THE FUTURE OF AVIATION
What does the future hold? Well, my crystal ball is old, but I'll have a good go at it without thinking outside the square too much. The aftermath of covid will be difficult for airlines to navigate. I don't even wish the current situation on people like Alan Joyce. (Actually, that's not true) But imagine trying to cope with continual changes in government restrictions and keep crew trained ready to expand again. It must be extremely difficult. It was hard enough for airlines to make a profit when things were going well, but these days huge losses must be expected, which is why I'm flabbergasted at how high the share prices of the airlines are.
The last 30 years of lowering interest rates and the massive increase in global debt have left the financial system at risk of a colossal collapse. This mountain of debt has allowed people to live their lives far into the future with travel and asset purchases. Unfortunately, the piling on of cheap debt to keep the house of cards from collapsing has made it worse. A rebalance might take ten years or longer to shake out the imbalances.
At the same time, technological advances won't stop. Will this mean pilots will become superfluous? Are modern safety systems making us glorified bus drivers? I doubt it in the next 30 years. All the talk is of single-pilot operations and then eventually no pilots. Single pilots might become appropriate at some point, but do you really want to be a passenger on an aircraft with no pilots when the shit hits the fan as it did on QF32 out of Singapore in 2010. They were lucky to have four experienced pilots in the cockpit that day, and it was still a massive effort to save the aircraft. And it was only the skill and experience of Captain Kevin Sullivan that saved QF 72 north of Perth in October 2008.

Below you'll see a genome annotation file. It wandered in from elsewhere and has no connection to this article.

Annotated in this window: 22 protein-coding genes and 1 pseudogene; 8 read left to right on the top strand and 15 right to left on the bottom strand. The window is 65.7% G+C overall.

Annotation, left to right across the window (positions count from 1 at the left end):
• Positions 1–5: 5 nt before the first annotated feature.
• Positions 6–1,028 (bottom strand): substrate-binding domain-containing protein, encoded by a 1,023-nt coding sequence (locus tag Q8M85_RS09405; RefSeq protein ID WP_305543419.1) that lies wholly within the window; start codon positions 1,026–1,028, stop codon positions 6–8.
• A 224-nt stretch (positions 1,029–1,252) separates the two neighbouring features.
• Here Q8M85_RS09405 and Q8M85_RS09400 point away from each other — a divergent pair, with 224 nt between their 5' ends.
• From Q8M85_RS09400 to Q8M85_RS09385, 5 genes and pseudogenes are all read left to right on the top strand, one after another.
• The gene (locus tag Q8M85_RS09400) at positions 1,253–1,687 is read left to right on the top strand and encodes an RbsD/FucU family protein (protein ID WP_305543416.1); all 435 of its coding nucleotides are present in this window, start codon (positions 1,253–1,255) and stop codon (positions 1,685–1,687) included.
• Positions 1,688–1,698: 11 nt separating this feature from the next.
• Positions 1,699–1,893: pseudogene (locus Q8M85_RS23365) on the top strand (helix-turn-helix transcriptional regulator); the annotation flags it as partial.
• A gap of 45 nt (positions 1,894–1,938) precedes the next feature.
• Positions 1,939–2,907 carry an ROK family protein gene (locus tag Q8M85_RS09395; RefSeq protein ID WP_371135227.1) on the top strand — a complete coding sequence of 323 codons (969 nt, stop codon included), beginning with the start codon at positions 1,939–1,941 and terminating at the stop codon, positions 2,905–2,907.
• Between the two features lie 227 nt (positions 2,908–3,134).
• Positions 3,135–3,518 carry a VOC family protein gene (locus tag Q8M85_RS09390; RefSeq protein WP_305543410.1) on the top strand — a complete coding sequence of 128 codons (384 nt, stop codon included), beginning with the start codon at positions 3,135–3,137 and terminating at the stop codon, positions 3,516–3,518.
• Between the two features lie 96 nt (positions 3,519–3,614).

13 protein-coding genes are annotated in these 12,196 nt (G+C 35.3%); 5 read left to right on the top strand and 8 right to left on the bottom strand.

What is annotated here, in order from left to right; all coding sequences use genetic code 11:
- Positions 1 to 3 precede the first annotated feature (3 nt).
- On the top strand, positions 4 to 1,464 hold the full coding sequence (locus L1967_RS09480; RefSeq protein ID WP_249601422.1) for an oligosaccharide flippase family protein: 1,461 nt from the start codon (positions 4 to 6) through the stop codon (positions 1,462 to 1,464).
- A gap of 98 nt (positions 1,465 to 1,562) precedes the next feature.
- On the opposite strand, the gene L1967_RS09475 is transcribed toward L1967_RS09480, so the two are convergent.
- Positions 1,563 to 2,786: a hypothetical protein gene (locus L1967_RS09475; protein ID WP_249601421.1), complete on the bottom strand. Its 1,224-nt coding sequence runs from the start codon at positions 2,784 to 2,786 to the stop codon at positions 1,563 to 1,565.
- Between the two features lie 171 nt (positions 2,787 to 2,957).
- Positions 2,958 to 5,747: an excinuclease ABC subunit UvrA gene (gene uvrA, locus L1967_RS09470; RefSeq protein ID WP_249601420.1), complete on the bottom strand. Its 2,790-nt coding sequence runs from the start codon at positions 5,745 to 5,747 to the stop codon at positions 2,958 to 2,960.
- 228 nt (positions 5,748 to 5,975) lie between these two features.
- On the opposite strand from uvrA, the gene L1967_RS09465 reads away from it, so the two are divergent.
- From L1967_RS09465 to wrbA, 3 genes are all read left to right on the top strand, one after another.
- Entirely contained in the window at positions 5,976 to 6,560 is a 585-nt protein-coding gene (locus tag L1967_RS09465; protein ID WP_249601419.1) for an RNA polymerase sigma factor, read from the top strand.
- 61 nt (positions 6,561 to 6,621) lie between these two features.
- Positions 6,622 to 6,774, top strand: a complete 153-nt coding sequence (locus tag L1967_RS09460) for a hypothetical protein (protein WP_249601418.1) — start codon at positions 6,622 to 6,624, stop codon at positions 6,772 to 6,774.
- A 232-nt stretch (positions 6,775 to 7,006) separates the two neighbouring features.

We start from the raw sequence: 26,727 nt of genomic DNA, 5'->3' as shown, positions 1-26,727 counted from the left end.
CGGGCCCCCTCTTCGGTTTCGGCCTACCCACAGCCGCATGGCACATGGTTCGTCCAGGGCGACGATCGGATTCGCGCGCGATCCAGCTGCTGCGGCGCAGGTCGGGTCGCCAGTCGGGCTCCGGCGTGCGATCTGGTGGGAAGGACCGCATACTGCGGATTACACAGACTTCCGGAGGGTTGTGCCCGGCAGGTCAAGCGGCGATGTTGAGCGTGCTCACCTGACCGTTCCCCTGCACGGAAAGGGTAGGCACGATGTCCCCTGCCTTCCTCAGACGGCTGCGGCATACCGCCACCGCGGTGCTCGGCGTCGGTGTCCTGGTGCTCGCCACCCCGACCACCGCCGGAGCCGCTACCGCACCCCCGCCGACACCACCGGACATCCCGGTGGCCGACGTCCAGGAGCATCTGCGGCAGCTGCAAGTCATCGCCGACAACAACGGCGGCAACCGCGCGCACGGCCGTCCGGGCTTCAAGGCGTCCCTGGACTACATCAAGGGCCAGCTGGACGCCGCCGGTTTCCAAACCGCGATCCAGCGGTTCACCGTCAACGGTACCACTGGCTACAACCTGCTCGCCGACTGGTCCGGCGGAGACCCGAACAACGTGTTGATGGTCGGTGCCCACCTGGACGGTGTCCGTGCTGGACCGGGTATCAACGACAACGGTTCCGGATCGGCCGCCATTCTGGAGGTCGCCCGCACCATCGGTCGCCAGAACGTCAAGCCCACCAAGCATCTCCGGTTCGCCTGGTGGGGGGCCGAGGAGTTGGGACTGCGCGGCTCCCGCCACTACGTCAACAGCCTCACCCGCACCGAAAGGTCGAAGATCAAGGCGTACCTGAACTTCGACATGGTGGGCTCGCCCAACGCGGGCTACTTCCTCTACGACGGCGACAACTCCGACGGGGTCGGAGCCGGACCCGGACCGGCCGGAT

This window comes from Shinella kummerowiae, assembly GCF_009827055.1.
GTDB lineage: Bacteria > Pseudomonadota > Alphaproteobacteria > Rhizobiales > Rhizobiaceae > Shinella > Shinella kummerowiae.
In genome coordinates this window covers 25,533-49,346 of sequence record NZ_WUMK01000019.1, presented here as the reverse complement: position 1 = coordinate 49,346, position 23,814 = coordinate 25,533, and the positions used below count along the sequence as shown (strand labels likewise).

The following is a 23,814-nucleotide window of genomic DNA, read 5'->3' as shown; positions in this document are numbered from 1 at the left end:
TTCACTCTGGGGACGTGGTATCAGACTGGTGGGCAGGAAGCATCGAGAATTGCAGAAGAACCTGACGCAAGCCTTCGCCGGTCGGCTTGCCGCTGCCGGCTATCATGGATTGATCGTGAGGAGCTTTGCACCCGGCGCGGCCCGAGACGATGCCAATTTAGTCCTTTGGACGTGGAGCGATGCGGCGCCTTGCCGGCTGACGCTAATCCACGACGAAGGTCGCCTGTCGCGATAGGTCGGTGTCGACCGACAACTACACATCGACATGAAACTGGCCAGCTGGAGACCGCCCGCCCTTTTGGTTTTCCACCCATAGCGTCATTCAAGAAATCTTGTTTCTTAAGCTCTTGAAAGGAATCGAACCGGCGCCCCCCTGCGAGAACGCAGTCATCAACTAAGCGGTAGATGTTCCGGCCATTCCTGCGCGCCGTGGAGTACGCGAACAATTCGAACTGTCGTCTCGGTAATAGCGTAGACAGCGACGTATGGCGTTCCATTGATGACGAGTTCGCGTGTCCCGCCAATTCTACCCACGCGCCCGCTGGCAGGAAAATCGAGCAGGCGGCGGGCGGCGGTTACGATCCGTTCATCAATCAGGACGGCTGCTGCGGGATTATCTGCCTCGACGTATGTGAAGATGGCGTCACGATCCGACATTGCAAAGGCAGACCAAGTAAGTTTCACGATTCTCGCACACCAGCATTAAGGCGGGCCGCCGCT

The use of AI (Artificial Intelligence) will definitely enhance safety. Air traffic control systems will take over a flight from airborne to landing, with pilots and controllers just monitoring. Better ATC systems will allow more efficient routing, thus cutting costs. In addition, engineers will be able to fix most problems remotely. Without a doubt, innovations in aviation will come that we can't even imagine these days.
There is talk of bringing back supersonic aircraft, and as long as noise problems can be overcome, then why not? But this will still be an expensive way to travel. They say large four-engine aircraft are dead, but there will eventually be two engine aircraft much bigger than the A380 of today. There has to be, or there won't be enough room in the skies for all the aircraft. In an ideal world, the world's population would stop growing, which would relieve some of the growth pressures.
Data mining by airlines will increasingly become important. This is the process of finding anomalies, patterns and correlations within large data sets to predict outcomes. Using a broad range of techniques, you can use this information to increase revenues, cut costs, improve customer relations, reduce risks and more.
Efficiency will be paramount. With global warming, sustainable fuels will need to become commonplace. There are already small electric aircraft in use, but these are currently limited in size and range. It is thought that hybrid aircraft may be the answer using hydrogen to run an engine to create electric power for electric motors for the flight.
Aircraft shape is likely to change as well, with shapes like 'flying wings' creating less noise and greater efficiency.
Last but not least, more efficient ground-based transportation needs to be considered as well. Japan's Maglev train has just hit 600kph. That means it would be capable of going from Sydney to Melbourne in 90 minutes or Auckland to Wellington in an hour. Given that this means cutting out two x 30-minute taxi rides from airports to cities, that's way faster than flying and would be my choice. Domestic aviation will be dead between those points once that happens, and populations get large enough to support a half-hourly service. It bears thinking about. #maglev #aviation #futureaviation #pilot #aircraft #alanjoyce #ai